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Episode 62: What Was Your Most Embarrassing Moment?

A photo of an embarrassed dog.


Jennifer Gunson 0:03
Welcome back to another episode of Medium Well with Psychic Sharyn Rose. Today we’re talking about embarrassing moments. Not those funny, awkward moments that everybody tells stories of for years after they happen. But embarrassing moments define your life, represent you, and make you who you are. So let’s listen to Sharyn today as she shares important stories from her life that were embarrassing, but let her down to the path of where she is today. Let’s get started.

Do embarrassing moments make you stronger?

Sharyn 0:37
Hi, and welcome back to Medium Well with Psychic Sharyn Rose. Episode 62, you guys! Wow! We’re moving right along here, and I love it! Today I want to talk to you about embarrassing moments. And I’m not referring to the funny, awkward moments as more the ones that tended to traumatize you, the ones that you might have had an awkward moment, but it stuck with you forever. And it created a personality adjustment or change. For example, I can remember a funny moment when you’re at a deli, and you think that the tray sitting out is free samples. So you try a couple of them, in your view, realize that, oops, that was a returning customer who had just had their deli meal. And they just put their empty plate with the leftovers on the counter. And oops, you decided to try it thinking it was free samples, not like that. I’m not talking about that kind of because that’s funny. I’m talking about when you’re traumatized and want to tell you a story. Because sometimes, we have embarrassing moments that stay with us forever, and they can adjust who we become. Before we go any further, I want to remind you I will pull an Oracle card at the end of this session. So hang in there.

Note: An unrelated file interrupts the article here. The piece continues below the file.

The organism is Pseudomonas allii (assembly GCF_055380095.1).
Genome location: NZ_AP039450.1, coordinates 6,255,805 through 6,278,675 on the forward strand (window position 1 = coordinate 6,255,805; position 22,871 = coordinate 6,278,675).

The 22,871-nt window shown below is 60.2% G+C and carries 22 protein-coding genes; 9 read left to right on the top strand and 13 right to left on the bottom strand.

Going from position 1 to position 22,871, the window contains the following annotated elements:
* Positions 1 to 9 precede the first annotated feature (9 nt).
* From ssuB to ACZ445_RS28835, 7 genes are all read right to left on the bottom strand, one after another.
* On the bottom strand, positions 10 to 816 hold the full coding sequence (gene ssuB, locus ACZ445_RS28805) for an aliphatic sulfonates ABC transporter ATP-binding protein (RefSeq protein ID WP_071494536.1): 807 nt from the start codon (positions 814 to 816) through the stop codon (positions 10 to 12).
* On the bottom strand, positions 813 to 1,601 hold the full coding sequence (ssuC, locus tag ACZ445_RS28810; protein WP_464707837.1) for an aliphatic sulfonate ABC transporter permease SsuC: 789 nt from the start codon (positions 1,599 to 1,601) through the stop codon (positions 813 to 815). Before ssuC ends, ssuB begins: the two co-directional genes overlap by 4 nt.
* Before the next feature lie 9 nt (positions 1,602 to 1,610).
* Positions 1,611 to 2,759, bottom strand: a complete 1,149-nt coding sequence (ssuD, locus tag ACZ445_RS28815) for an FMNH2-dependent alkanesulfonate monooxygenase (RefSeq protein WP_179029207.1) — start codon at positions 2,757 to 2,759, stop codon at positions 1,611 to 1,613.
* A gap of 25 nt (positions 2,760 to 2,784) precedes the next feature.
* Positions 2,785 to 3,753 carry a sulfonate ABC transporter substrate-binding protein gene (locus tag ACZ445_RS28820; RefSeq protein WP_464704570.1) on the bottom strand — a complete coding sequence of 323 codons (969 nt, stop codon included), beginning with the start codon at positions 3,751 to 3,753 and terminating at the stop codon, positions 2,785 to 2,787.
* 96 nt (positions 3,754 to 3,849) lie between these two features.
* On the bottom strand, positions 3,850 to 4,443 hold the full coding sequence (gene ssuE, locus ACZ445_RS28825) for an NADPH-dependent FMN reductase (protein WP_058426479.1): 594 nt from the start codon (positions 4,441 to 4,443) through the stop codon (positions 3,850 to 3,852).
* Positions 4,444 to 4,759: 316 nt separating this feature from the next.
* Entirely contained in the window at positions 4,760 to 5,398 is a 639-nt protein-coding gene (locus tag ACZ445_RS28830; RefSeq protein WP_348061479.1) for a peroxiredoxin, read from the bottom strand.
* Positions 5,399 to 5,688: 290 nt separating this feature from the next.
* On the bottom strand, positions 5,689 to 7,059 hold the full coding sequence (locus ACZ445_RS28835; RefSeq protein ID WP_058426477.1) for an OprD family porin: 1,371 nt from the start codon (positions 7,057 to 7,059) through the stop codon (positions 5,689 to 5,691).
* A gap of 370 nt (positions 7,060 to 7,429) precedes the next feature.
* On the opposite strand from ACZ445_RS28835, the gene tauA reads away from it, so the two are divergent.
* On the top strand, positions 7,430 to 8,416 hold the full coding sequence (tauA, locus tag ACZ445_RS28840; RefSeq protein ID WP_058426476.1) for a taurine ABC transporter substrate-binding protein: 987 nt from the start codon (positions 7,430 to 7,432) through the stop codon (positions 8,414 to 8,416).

Do embarrassing moments matter?

Okay, listen up. So I want to tell you a story about something that happened to me when I was 16. Now, 16-year-old girls are already quite sensitive about how their hair looks. They’re sensitive about the way their clothes look. They’re sensitive about how they present what they sound and look like. They’re susceptible. I mean, we’re 16-year-old girls, right? So the experience that I had was truly to be honestly the most embarrassing moment. And it was not just one moment; it was a combination of moments after the main event. So let me fill you in here. When I was 16 years old, I ran for rodeo Queen for our club in Northern BC in the summer. And I don’t know, 8 or 10 other cowgirls – young cowgirls – that rode Gymkhana and did various things with a rodeo that ran as well. And we were all competing against each other. And you know what? Some of these girls were terrific horsewomen. I mean, they were brilliant horsewomen. But it wasn’t just any horsemanship; that was what they judged you on. They actually judged you on your poise, ability to speak to the public, your horses, grooming, the care of the horses, tack – all that kind of stuff. And when I saw I was doing it for fun because I thought it would be a hoot. But I did it. It was enjoyable. And I competed. When they announced the winners. They said my name. First, they said the princesses and my name wasn’t there. So I thought, Oh, well, it was fun. Then they said my name was the Queen, rodeo queen. And I was stunned. Shocked. I couldn’t believe it. Good things were not… I wasn’t the kind of girl good things happen to – nothing’s like this! I didn’t come from a place where I believed in myself. I didn’t have great self-esteem. I just so, when they said my name, I wanted the other girls to. Sharyn! Sharyn, that’s you! And I was like, Holy crap. I won! What?? I won!? I’m Rodeo Queen!? And now I’m embarrassed because I was always shy too. And I’m like, Oh my God, but I’m thrilled because I’m like, oh my god, I won. And it was an exhilarating day. And that particular day was hilarious because we ran a few events after that, like on the rodeo grounds. I can remember a funny embarrassment from there I went. I ran the barrels with my fast horse. And we did set a short time that day. But on my way home from the last barrel running on my horse to the end line… I split my pants. And now that wasn’t very comfortable! Funny because you always got an extra pair of pants if you’re any cowgirl somewhere you got a pair of jeans, you know, you don’t know what will happen. And I had another pair, which was fine. So embarrassing. Maybe a little bit… not a big big deal. I mean, I was the Rodeo Queen. How can I be too embarrassed about that?

How do you get over embarrassing moments from the past?